Racket solutions & explanations for the Advent of Code puzzles. Written in Racket's literate-programming dialect,
Install from the command line:
raco pkg install aoc-racket
Explanations will be installed automatically as part of the Scribble documentation.
2016 & onward editions
Solutions in the respective annual subdirectories.
MB’s Advent of Code tips
The problems are often designed around a particular computer-y abstraction. If you notice what the abstraction is, and then find the closest analog in Racket, the solution tends to come together quickly. Otherwise, you can spend a lot of time reinventing the wheel.
Complex numbers are a nice way of modeling two-dimensional positions.
Use lists whenever feasible, because there are many useful list functions in the Racket library that don’t have vector equivalents. In particular, these list functions are very useful, especially
Vectors are better than lists in situations where you need random access to members.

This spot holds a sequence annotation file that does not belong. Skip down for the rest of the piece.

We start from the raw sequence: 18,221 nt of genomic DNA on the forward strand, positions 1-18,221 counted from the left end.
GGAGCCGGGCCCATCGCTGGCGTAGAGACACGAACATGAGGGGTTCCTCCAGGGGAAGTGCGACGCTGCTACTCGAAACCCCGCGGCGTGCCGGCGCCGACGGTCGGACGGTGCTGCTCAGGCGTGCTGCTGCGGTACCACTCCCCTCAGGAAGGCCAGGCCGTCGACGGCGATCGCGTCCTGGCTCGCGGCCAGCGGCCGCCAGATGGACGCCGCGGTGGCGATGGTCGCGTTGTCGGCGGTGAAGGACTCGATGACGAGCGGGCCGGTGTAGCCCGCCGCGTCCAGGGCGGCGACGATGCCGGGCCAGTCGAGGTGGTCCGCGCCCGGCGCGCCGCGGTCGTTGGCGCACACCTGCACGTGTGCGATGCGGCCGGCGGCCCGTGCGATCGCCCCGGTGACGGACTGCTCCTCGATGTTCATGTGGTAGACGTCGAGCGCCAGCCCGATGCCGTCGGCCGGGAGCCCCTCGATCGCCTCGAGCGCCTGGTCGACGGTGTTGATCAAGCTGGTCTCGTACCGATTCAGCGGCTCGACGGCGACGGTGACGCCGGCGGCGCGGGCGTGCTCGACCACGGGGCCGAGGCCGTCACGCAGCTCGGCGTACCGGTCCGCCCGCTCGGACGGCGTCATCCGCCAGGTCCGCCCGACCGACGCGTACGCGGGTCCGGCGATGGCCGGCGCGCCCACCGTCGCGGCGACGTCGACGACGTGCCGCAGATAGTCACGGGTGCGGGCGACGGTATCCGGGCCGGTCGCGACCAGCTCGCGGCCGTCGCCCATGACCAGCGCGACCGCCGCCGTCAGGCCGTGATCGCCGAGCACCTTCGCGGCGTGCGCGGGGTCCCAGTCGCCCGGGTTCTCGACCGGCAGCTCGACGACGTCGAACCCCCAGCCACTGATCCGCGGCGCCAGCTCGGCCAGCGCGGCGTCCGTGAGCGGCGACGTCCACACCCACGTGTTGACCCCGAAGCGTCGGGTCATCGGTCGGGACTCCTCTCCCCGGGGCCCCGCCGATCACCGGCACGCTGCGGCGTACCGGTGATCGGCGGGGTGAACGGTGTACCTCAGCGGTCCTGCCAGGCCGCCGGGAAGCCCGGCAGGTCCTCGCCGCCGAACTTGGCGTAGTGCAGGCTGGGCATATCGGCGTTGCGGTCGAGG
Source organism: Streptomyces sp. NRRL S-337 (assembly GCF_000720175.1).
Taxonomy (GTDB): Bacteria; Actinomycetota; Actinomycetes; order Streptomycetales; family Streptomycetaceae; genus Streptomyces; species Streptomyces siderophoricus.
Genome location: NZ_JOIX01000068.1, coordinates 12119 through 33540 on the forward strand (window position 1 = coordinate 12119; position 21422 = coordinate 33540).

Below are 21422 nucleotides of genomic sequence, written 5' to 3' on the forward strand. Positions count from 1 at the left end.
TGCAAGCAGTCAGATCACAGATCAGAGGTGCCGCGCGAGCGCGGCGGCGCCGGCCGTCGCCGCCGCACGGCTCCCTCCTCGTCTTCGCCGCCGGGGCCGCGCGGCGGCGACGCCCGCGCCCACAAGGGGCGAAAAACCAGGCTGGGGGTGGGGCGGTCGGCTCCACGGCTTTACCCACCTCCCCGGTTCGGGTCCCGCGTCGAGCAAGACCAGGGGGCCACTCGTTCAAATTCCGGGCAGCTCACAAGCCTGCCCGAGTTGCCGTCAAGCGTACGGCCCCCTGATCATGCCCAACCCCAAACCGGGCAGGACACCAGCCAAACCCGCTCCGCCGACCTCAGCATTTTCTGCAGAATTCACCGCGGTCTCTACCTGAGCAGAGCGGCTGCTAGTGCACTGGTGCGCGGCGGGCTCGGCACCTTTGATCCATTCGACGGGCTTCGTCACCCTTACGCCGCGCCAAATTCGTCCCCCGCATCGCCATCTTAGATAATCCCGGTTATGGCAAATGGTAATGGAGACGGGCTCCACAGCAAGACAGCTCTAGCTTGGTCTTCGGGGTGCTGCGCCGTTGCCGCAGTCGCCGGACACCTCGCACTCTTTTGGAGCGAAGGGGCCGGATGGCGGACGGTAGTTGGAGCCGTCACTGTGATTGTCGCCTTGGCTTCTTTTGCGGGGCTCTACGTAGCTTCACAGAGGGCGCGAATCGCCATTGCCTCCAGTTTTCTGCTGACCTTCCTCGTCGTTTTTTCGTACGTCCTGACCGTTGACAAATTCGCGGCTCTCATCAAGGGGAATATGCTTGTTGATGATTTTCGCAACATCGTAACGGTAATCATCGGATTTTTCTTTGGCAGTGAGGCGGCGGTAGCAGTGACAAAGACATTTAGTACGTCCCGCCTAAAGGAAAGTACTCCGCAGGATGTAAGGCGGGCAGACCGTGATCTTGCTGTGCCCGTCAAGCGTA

eq?is the fastest equality check, but it only works for symbols and fixnums (therefore, use more symbols and fixnums so you can use
Association lists (= lists of pairs) are underrated. They’re compatible with all the usual list functions, of course, but also dictionary forms (like
graphlibrary can be helpful for graph-based problems.
It’s good to know about sets and mutable pairs.
Also the fancier
let/ecis a way of jumping out of a deeply nested computation, akin to how
returnworks in other languages.
I try to write solutions that are succinct but not cryptic.
I don’t optimize for speed.
I like doing the Advent of Code problems because it forces me to use parts of Racket that I don’t ordinarily use. So I treat it as a chance to expand my awareness of the Racketverse.
I’m unlikely to finish every problem. Judging by past years, there is a point where the problems get sufficiently complex that I’d rather put that time into improving my other Racket projects 🤘
I only work on this project during puzzling season.